A tourism organisation has launched a new zero commission booking service for hotels, guest houses and self-catering accommodation in Gwynedd.

The GoDirect scheme was created by North Wales Tourism as a regional alternative to online travel agencies like lastminute.com and Trivago.

The benefit for hotels, B and Bs and self-catering accommodation across North Wales is that they don’t have to pay any commission to GoDirect.

Online organisations charge up to 25 per cent for every booking made via their sites.

The idea is to encourage visitors to book direct with the accommodation providers, cutting out the middle man.

According to North Wales Tourism, they were responding to the needs of their members who said their profits were being squeezed by sky high commissions

Managing director Jim Jones explained GoDirect would ensure accommodation providers kept every penny they charged guests while visitors would enjoy the best possible rates.

The new service is being championed by the Go North Wales website run by North Wales Tourism to promote what the region has to offer visitors.

Mr Jones said: “What we’re trying to do is encourage all the visitors to our website which is the number one website for tourism in North Wales to go direct to the accommodation provides when they book.

“We used to take commission for the bed bookings we did through our website but after members asked us to reduce our rates we decided with the board’s agreement that we’d no longer do that.

“In fact, we are going a step further and won’t charge commission going forward.

“At the moment the online travel agencies are dominating the market.

“It’s better for everybody. It’s better for the accommodation providers because they don’t have to shell out on commission and its better for visitors because they can get even more competitive rates.

“Online travel agencies are a mixed blessing. There is a place for them but there is always a price to pay for the accommodation providers and the visitors alike.

“The GoDirect scheme is hopefully going to help the accommodation providers to thrive and that’s what we want at the end of the day.”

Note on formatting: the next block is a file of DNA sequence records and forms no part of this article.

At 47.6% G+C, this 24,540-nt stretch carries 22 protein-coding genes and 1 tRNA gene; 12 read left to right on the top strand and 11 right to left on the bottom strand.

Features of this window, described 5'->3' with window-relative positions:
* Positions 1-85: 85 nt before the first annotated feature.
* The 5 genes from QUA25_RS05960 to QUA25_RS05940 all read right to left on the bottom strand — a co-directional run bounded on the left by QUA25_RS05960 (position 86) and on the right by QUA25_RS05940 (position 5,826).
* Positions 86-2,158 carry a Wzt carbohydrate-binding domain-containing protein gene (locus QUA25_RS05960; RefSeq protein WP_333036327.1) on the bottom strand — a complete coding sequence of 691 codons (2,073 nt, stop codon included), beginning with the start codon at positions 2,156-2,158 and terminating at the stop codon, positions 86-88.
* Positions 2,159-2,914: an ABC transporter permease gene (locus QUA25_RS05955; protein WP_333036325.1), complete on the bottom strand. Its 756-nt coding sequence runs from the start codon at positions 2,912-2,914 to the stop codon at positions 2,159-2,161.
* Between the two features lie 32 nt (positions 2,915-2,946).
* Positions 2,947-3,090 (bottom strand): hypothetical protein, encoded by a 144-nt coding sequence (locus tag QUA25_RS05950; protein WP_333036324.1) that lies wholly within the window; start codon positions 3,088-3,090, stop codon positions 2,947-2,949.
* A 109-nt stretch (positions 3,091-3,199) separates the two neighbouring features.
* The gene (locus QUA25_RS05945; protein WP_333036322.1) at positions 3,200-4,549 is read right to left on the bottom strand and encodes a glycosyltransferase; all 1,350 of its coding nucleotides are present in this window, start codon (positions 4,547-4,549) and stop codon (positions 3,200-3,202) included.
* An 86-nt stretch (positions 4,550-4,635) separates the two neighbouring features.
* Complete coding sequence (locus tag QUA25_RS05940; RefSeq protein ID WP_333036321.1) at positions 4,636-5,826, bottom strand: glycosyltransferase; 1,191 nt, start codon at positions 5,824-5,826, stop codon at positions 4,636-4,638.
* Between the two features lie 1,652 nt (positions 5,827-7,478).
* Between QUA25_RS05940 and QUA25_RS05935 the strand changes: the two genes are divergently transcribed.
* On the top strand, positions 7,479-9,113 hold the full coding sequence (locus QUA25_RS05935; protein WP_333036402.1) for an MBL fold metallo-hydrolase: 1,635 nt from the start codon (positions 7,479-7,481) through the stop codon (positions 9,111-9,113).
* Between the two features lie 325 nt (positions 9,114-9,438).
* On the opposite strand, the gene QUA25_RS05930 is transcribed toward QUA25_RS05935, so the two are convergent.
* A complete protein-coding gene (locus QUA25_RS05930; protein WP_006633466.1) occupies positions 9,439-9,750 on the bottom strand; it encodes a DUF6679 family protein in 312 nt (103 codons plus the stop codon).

Mr Jones revealed they had also launched an initiative to attract more conferences, exhibitions and events to the region.

The creation of the North Wales Business Events Bureau was, he said, timely because people were looking for for more value for money.

North Wales was “very accessible and very affordable” for international and UK businesses that want to hold a conference.

The two initiatives were officially launched at the annual general meeting of North Wales Tourism at Bodelwyddan Castle Hotel when Mr Jones flagged up their achievements over the past year which included recruiting 240 members, taking the total up to 2,000.

The value of the tourism sector to the regional economy has risen to £3 billion a year and it employs more than 40,000 people.

The area’s growing popularity as a must-see destination was confirmed last year when North Wales was named as the fourth best place in the world to visit in its annual Best in Travel list– the only UK destination in the rankings.
Mr Jones said: “If you look back on 2017 North Wales has been on the crest of a wave, and one of our biggest focuses is to try to work as a region to promote North Wales.

“With some support funding we’ve received from the Welsh Government, we’ve spent more than £300,000 on blitzing the whole of the UK with our marketing campaigns, from London where we had buses and taxis wrapped to Manchester and Liverpool airports, Yorkshire and the Midlands.

“The feedback has been great, and we do feel that North Wales has now raised its profile and as a result we’re seeing more confidence and more investment in the area.

“One of our biggest successes has been the 84 per cent increase in Japanese tourists which is due in no small part to the creation of Road of Castles in Wonderland route.

“We have been working closely with the Japanese Association of Travel Agents to promote the area.

“Almost 2,400 visited last he summer using Japanese travel agencies that had never previously had Wales on their itineraries.

“Japanese tourists used to pass by North Wales. They’d go to Edinburgh, the Lake District, Chester and then travel down to Bath and London, but we’ve worked hard to promote the region and are starting to see the results.

“We have all the raw materials here. You look at what North Wales has to offer and it’s just stunning. It takes your breath away sometimes when you sit back and actually think about what we have got on our doorstep in abundance.

“We are such a dynamic region and by pulling together, the public and the private sectors, we’re going to be even more dynamic going forward.”